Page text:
These indexes describe dyad members’ interactions regarding a single variable but researchers might be interested in dyadic effects concerning a set of variables (profiles); for example, one might be interested to analyze romantic partners’ similarity with respect to their complete set of the Big Five traits. While there are several approaches to compute profile indexes for dyadic research, Furr (2008) has proposed a method that overcomes problems of other methods (e.g., stereotype effects; normativeness) and allows the distinction between several types of profiles. Most importantly, raw and stereotype-adjusted indexes of profile similarity are computed for every dyad, enabling their use as dyadic index for testing dyadic effects that are expressed in a correlation coefficient (coefficients close to 1.00 = high overlap; close to 0.00 = independence; close to −1.00 = dissimilarity; for details see Borkenau and Leising 2016). This approach has been frequently used, for example, to study how similarity in romantic partners’ personality profiles contributes to relationship quality or how similarity affects attraction and impression formation when two strangers meet for the first time.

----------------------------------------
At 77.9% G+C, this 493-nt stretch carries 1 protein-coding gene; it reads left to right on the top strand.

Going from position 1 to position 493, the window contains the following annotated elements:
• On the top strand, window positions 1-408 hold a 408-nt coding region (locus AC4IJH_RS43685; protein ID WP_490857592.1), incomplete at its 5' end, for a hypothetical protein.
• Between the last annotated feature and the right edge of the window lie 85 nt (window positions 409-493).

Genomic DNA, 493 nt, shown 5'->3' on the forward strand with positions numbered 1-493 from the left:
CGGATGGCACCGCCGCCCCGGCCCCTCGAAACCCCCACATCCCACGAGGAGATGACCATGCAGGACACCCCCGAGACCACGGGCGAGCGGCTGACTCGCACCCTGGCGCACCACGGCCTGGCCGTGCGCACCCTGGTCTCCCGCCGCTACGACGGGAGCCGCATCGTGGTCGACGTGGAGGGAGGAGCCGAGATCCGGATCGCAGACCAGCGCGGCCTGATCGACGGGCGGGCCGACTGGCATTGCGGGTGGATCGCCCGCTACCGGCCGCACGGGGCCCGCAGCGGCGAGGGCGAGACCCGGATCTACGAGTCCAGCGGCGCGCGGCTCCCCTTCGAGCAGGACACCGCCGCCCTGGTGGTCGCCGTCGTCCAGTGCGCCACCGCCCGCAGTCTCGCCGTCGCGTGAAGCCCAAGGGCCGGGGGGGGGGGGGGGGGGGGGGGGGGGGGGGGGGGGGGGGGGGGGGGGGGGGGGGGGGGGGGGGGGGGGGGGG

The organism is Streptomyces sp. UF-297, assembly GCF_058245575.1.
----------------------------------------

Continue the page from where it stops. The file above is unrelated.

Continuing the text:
Separating Dyadic Effects

As mentioned previously, dyadic indexes rely on dyad members’ characteristics. For illustration, readers might imagine testing the hypothesis “partner similarity in extraversion positively predicts happiness.” One might compute a difference score and test the dyadic effect by correlating the dyadic index with the happiness scores of both partners. However, this intuitive approach confounds the dyadic effect with main effects and thus over estimates the dyadic effect of similarity. Main effects describe how the independent variable (each members’ extraversion) explains variance in the dependent variable (happiness). Since the dyadic index is composed of the members’ extraversion scores, the index contains main effects of each dyad member (i.e., individual level: how does a members’ extraversion contribute to his/her happiness) and the unique dyadic feature (i.e., dyadic level: similarity of partners’ extraversion) − the “pure” dyadic effect cannot be estimated. This problem is addressed by controlling the main effects of independent variables in order to isolate the unique contribution of the dyadic effect (similarity) on a dependent variable (happiness; cf. Kenny et al. 2005). It has been argued that early research on romantic relationships robustly over estimated the contribution of partner similarity to relationship satisfaction by not controlling for main effects. Thus, cautious interpretation of dyadic effects is warranted when main effects are not controlled.